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How two recent brutal roles made actresses shine (Column: Bollywood Spotlight)


Last week, the female leads in both the releases were subjected to sadism and forced self-by what one can refer to as a stern fallback to -- the

In the haunting Hindi film "Pari", is chained, whipped, thrown violently to the ground and made into an ideal candidate for a trauma centre. in last week's big Hollywood film "Red Sparrow" is a woman on a mission who is at the receiving end of a torrent of abuse.

And I do mean that in a sexual way. Hard up for money and in dire need of financial help to tend to her seriously ailing mother (played by Joely Richardson, daughter to the legendary Vanessa Redgrave), becomes a Russian

In case you haven't already guessed from the actress' name, "Red Sparrow" is set in the forbidding, ominous and politically charged where, if the movies are to be believed, intrigue and conspiracy are a way of life. We recently saw don a steely seductiveness in "Atomic Blonde". Jennifer Lawrence's act is far more vulnerable. She brings in an element of tenderness to the ongoing brutality, like an who slips in a green vegetable dish at a meat banquet.

Dominika is introduced into the dark inescapable world of spying and seduction (not in that order) at a finishing school for potential whore-spies. A "whore school" is how Dominika describes her training ground for orgasmic nirvana. The guru is played by that amazing British who last stole our hearts in Ritesh Batra's underwhelming "The Sense Of An Ending". Here Rampling seeks a different kind of ending for her followers.

As Lawrence goes through a series of not-so-charming adventures in espionage kingdom, we get to meet some truly remarkable actors, including and and the long-time-no-see All of these brave actors have something to add to Dominika's strange and seductive story told by a whose virility of vision is matched by his leading lady's proclivity to infuse vulnerability into sadism.

Early in the largely-gripping plot, Dominika -- injured and shunned from her life as a ballerina -- storms into her dancing partner's sex romp and clubs the lovebirds to death. It is a defining moment of physical violence, underscoring the emotional upheavals that Dominika would have to weather before she stymies the storm.

"Red Sparrow" is being compared with the silly and puerile "Atomic Blonde". But this is a far more profound study of exploitative sex and state-sponsored seduction where young men and women are taught to lose all their inhibitions for the sake of the country. Only, the sex may not be for as noble a cause as the State actors claim.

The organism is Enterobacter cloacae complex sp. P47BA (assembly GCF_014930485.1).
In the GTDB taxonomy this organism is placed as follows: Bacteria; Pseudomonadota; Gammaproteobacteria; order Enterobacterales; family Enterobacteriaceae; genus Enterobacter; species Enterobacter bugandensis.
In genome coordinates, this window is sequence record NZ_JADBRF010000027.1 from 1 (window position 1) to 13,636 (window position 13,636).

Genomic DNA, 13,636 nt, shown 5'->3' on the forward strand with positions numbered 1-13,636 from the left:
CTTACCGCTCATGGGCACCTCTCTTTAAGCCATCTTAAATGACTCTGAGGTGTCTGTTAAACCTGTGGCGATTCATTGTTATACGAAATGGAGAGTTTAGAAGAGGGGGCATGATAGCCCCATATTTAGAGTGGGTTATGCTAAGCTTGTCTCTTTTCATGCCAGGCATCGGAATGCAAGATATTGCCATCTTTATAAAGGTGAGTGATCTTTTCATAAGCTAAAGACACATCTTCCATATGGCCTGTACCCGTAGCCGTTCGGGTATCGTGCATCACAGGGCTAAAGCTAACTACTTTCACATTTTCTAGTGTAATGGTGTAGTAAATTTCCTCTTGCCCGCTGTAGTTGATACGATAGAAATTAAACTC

There are constant throwbacks in the narrative reminding us that the Cold War, Kremlin and the (now SVR) have come a long way since James Bond embraced "Red Sparrow" is strong, seductive and scintillating in its brutal candour on sexual gratification. The camera prowls the lush unkempt locations with predatory urgency, as the actors act out their karma in a mood of resigned irony.

In a classroom for sex training a young man is called up and asked to go naked. He strips completely and stands with his entire body exposed to the camera, as Jennifer Lawrence's Dominika cowers at the sheer brazenness required from her for the job. She is told that her body and mind belonged to the State.

Getting naked for the camera is nothing new for She did it in her last film "Mother!" where she was brutalised to an insane degree. "Red Sparrow" is no less prone to violating the Some would say it's the bigoted I would rather believe it's a sign of the times. The more we speak of equality of the sexes, the more the sex comes in the way.

Luckily for us in Bollywood the heroines are making brave, pathbreaking choices. Anushka Sharma, who is now hitched to Virat Kohli, is not afraid to explore the dark side in "Pari". Most of our actresses are trapped in the glamour glasscase, unwilling to make choices that could break the mould.

Roles that require tremendous physical perseverance are shunned by most Bollywood A-list actresses. Shradha Kapoor is supposed to play the badminton champ But the project is on hold. She just doesn't look convincing on court.

Decades ago, when Madhubala had to play the enchained imprisoned Anarkali in K. Asif's "Mughal-e-Azam", she insisted on wearing those heavy iron chains even though the doctors said it could kill her. The thought it was worth the risk.

Immortality is not an easy state to obtain. Most of our actresses would never know the hunger because they refuse to starve themselves.

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First Published: Sat, March 10 2018. 12:26 IST